Przejdź do artykułu

Abstrakt

This article presents the results of investigating the influence of tooth contact ratio in helical cylindrical gears on vibroactivity of the gearbox. Based on the measurements carried out on a laboratory test stand, time-domain and frequency-domain start-up characteristics of vibrations and acoustic pressure were determined, and vibroactivity was assessed for a gearbox in which 4 pairs of gears were successively mounted with different face contact ratios equal to, respectively, epsilon beta=1,001; 1,318; 1,574; 2,636.

Przejdź do artykułu

Abstrakt

A formulation developed at the Laboratory of Mechanical Engineering allows robust and efficient simulation of large and complex multibody systems. Simulators of cars, excavators and other systems have been developed showing that real-time simulations are possible even when facing demanding manoeuvres. Hydraulic actuators are presented in many industrial applications of multibody systems, like in the case of the heavy machinery field. When simulating the dynamics of this kind of problems that combine multibody dynamics and hydraulics, two different approaches are common: to resort to kinematically guide the variable length of the actuator, thus avoiding the need to consider the dynamics of the hydraulic system; or to perform a multi-rate integration of both subsystems if a more detailed description of the problem is required, for example, when the objective of the study is to optimize the pump control. This work addresses the inclusion of hydraulic actuators dynamics in the above-mentioned self-developed multibody formulation, thus leading to a unified approach. An academic example serves to compare the efficiency, accuracy and ease of implementation of the simplified (kinematic guidance), multi-rate and unified approaches. Such a comparison is the main contribution of the paper, as it may serve to provide guidelines on which approach to select depending on the problem characteristics.

Przejdź do artykułu

Abstrakt

This study, describing computer simulation of a glider crash against a non-deformable ground barrier, is a part of a larger glider crash modeling project. The studies were intended to develop a numerical model of the pilot - glider - environment system, whereby the dynamics of the human body and the composite cockpit structure during a crash would make it possible to analyze flight accidents with focus on the pilot's safety. Notwithstanding that accidents involving glider crash against a rigid barrier (a wall, for example) are not common, establishing a simulation model for such event may prove quite useful considering subsequent research projects. First, it is much easier to observe the process of composite cockpit structure destruction if the crash is against a rigid barrier. Furthermore, the use of a non-deformable barrier allows one to avoid the errors that are associated with the modeling of a deformable substrate, which in most cases is quite problematic. Crash test simulation, carried out using a MAYMO package, involved a glider crash against a wall positioned perpendicularly to the object moving at a speed of 77 km/h. Computations allowed for determination of time intervals of the signals that are required to assess the behavior of the cockpit and pilot's body - accelerations and displacements in selected points of the glider's structure and loads applied to the pilot's body: head and chest accelerations, forces at femur, lumbar spine and safety belts. Computational results were compared with the results of a previous experimental test that had been designed to verify the numerical model. The glider's cockpit was completely destroyed in the crash and the loads transferred to the pilot's body were very substantial - way over the permitted levels. Since modeling results are fairly consistent with the experimental test, the numerical model can be used for simulation of plane crashes in the future.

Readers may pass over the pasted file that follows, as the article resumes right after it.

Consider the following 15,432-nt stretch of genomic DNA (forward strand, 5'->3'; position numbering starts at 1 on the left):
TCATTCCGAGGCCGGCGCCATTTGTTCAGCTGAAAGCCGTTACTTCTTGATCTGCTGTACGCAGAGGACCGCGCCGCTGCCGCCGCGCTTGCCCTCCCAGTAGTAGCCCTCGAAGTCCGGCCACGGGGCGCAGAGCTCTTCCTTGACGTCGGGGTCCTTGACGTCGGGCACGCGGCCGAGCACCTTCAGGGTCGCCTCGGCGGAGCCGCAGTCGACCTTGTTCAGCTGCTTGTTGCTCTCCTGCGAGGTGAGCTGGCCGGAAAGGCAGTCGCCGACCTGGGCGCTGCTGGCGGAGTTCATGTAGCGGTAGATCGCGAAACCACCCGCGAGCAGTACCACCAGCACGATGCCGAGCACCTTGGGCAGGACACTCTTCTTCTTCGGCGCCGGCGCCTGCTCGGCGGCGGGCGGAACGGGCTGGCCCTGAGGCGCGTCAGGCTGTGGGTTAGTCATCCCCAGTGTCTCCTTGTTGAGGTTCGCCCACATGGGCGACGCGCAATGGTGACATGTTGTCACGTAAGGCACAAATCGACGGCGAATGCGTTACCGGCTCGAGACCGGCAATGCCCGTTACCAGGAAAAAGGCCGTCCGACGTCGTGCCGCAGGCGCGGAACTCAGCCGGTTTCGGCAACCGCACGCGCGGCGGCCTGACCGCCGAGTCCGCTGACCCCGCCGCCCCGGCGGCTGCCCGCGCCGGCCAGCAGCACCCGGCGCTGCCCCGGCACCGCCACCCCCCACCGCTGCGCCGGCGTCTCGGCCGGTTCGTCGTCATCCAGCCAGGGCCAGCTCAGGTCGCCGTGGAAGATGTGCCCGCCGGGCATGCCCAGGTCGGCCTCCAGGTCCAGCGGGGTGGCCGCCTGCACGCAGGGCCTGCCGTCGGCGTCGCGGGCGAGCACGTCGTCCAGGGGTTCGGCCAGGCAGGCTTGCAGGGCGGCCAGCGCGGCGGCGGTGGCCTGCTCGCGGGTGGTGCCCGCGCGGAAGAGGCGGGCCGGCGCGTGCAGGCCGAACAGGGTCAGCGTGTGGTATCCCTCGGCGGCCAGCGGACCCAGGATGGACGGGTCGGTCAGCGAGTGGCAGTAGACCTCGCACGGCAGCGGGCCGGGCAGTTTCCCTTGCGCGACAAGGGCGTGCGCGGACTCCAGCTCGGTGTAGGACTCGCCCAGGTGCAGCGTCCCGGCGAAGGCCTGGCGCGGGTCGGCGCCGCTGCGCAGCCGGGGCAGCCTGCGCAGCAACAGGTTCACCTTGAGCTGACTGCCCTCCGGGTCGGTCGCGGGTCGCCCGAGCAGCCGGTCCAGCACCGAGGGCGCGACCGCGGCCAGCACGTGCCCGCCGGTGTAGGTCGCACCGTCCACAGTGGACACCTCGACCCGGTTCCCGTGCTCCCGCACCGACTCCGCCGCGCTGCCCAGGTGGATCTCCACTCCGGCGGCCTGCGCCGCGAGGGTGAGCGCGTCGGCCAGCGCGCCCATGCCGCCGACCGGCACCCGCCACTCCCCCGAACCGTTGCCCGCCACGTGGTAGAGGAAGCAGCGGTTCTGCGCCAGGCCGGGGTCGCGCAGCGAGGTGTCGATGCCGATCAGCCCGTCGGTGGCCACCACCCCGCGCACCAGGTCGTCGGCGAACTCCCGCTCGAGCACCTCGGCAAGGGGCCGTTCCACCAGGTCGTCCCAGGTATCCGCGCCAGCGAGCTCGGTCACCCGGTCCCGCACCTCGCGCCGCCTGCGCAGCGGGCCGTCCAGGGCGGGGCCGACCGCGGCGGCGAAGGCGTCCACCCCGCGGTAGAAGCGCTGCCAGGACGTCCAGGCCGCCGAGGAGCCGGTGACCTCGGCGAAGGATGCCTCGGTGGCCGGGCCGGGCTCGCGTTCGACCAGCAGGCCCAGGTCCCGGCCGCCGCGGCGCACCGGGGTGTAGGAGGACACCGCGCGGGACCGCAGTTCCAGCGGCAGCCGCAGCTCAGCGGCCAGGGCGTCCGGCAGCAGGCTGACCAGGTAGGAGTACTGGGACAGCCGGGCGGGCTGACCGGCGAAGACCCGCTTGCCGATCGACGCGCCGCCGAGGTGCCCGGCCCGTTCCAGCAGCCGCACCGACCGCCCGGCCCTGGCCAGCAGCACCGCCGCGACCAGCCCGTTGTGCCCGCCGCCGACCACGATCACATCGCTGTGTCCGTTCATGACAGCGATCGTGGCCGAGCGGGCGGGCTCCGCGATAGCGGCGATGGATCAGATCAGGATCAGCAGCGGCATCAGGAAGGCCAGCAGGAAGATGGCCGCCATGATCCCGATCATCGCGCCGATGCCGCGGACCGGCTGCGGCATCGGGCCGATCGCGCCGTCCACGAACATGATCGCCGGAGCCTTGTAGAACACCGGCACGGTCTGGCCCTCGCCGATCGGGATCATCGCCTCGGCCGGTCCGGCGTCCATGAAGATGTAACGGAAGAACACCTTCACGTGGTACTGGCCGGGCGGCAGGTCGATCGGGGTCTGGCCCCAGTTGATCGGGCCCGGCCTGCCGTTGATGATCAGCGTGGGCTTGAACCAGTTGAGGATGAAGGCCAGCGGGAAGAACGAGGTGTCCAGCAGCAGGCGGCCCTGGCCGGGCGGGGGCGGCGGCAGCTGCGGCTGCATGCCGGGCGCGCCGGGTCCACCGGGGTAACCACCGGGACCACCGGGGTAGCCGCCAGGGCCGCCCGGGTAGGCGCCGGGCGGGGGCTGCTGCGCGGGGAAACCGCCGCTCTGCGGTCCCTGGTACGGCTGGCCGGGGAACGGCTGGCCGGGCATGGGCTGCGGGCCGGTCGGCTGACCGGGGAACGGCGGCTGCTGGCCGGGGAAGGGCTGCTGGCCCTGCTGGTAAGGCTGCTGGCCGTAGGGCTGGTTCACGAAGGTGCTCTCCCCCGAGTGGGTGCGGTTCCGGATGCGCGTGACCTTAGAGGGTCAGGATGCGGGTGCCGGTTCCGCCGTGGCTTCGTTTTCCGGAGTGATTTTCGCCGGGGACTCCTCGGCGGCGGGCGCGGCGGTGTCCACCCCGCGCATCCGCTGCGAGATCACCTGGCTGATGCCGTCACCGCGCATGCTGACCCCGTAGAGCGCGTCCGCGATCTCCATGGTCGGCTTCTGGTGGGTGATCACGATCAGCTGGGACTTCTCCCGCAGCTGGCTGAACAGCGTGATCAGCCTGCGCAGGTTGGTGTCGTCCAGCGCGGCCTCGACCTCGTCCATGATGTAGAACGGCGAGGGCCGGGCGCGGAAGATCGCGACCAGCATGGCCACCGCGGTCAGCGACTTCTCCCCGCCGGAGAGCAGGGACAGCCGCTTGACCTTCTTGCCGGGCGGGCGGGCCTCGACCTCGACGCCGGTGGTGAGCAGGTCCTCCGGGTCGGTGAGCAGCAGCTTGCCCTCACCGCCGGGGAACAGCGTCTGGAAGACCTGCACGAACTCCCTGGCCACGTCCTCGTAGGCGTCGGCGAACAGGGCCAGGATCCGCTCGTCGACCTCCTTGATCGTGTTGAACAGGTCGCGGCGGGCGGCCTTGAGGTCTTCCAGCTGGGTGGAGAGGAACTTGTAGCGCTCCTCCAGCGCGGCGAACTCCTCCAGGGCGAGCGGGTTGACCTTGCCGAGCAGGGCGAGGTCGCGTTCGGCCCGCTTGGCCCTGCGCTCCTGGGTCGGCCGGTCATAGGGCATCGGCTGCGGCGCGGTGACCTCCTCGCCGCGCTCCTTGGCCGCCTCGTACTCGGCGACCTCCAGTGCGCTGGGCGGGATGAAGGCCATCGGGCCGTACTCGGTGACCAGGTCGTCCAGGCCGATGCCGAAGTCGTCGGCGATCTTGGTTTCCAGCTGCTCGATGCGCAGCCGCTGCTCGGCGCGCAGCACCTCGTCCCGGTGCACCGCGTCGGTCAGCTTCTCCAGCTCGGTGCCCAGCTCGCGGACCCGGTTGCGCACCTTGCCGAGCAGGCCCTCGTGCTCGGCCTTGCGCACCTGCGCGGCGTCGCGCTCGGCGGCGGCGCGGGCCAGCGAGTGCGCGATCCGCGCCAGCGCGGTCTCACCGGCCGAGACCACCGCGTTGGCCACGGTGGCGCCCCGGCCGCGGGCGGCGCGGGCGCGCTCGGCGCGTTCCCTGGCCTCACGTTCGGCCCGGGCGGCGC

Przejdź do artykułu

Redakcja

Editor-in-Chief

Prof. Marek Wojtyra, Warsaw University of Technology, Poland

 

Editorial Board

Prof. Krzysztof Arczewski, Warsaw University of Technology, Poland

Prof. Janusz T. Cieśliński, Gdańsk University of Technology, Poland

Prof. Antonio Delgado, LSTM University of Erlangen-Nuremberg, Germany